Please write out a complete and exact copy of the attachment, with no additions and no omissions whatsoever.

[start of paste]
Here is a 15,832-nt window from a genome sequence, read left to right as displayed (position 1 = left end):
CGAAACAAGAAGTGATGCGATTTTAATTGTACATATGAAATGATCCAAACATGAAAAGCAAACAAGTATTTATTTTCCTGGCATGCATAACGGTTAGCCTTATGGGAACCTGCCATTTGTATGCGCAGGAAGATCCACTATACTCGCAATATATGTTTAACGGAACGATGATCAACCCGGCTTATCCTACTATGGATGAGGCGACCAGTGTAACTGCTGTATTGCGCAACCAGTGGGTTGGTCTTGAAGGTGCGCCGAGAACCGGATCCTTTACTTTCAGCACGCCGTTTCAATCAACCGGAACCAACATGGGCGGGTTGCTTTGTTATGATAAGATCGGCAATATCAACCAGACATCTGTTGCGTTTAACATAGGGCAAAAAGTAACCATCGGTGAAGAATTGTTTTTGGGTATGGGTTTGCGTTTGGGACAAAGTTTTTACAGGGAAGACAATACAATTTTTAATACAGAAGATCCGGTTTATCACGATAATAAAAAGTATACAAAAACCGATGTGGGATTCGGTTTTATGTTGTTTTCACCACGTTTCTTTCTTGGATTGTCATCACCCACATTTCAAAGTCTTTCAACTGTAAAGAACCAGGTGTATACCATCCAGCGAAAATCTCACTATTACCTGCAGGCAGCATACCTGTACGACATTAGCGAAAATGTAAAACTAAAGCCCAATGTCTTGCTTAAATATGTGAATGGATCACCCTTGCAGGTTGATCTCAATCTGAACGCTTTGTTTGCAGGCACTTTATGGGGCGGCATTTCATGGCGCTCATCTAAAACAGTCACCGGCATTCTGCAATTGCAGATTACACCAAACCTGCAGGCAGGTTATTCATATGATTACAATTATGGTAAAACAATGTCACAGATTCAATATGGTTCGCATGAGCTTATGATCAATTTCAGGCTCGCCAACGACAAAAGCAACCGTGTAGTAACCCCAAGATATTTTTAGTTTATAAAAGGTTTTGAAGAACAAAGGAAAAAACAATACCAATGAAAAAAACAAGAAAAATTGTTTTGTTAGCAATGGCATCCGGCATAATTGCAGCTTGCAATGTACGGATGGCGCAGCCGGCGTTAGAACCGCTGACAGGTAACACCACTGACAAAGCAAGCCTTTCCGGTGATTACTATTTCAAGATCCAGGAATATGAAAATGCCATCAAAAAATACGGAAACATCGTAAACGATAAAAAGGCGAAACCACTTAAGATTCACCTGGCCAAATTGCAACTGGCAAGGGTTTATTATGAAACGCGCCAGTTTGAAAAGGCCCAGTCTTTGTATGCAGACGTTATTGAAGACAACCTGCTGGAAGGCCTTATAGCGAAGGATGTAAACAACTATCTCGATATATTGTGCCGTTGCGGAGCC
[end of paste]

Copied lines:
Here is a 15,832-nt window from a genome sequence, read left to right as displayed (position 1 = left end):
CGAAACAAGAAGTGATGCGATTTTAATTGTACATATGAAATGATCCAAACATGAAAAGCAAACAAGTATTTATTTTCCTGGCATGCATAACGGTTAGCCTTATGGGAACCTGCCATTTGTATGCGCAGGAAGATCCACTATACTCGCAATATATGTTTAACGGAACGATGATCAACCCGGCTTATCCTACTATGGATGAGGCGACCAGTGTAACTGCTGTATTGCGCAACCAGTGGGTTGGTCTTGAAGGTGCGCCGAGAACCGGATCCTTTACTTTCAGCACGCCGTTTCAATCAACCGGAACCAACATGGGCGGGTTGCTTTGTTATGATAAGATCGGCAATATCAACCAGACATCTGTTGCGTTTAACATAGGGCAAAAAGTAACCATCGGTGAAGAATTGTTTTTGGGTATGGGTTTGCGTTTGGGACAAAGTTTTTACAGGGAAGACAATACAATTTTTAATACAGAAGATCCGGTTTATCACGATAATAAAAAGTATACAAAAACCGATGTGGGATTCGGTTTTATGTTGTTTTCACCACGTTTCTTTCTTGGATTGTCATCACCCACATTTCAAAGTCTTTCAACTGTAAAGAACCAGGTGTATACCATCCAGCGAAAATCTCACTATTACCTGCAGGCAGCATACCTGTACGACATTAGCGAAAATGTAAAACTAAAGCCCAATGTCTTGCTTAAATATGTGAATGGATCACCCTTGCAGGTTGATCTCAATCTGAACGCTTTGTTTGCAGGCACTTTATGGGGCGGCATTTCATGGCGCTCATCTAAAACAGTCACCGGCATTCTGCAATTGCAGATTACACCAAACCTGCAGGCAGGTTATTCATATGATTACAATTATGGTAAAACAATGTCACAGATTCAATATGGTTCGCATGAGCTTATGATCAATTTCAGGCTCGCCAACGACAAAAGCAACCGTGTAGTAACCCCAAGATATTTTTAGTTTATAAAAGGTTTTGAAGAACAAAGGAAAAAACAATACCAATGAAAAAAACAAGAAAAATTGTTTTGTTAGCAATGGCATCCGGCATAATTGCAGCTTGCAATGTACGGATGGCGCAGCCGGCGTTAGAACCGCTGACAGGTAACACCACTGACAAAGCAAGCCTTTCCGGTGATTACTATTTCAAGATCCAGGAATATGAAAATGCCATCAAAAAATACGGAAACATCGTAAACGATAAAAAGGCGAAACCACTTAAGATTCACCTGGCCAAATTGCAACTGGCAAGGGTTTATTATGAAACGCGCCAGTTTGAAAAGGCCCAGTCTTTGTATGCAGACGTTATTGAAGACAACCTGCTGGAAGGCCTTATAGCGAAGGATGTAAACAACTATCTCGATATATTGTGCCGTTGCGGAGCC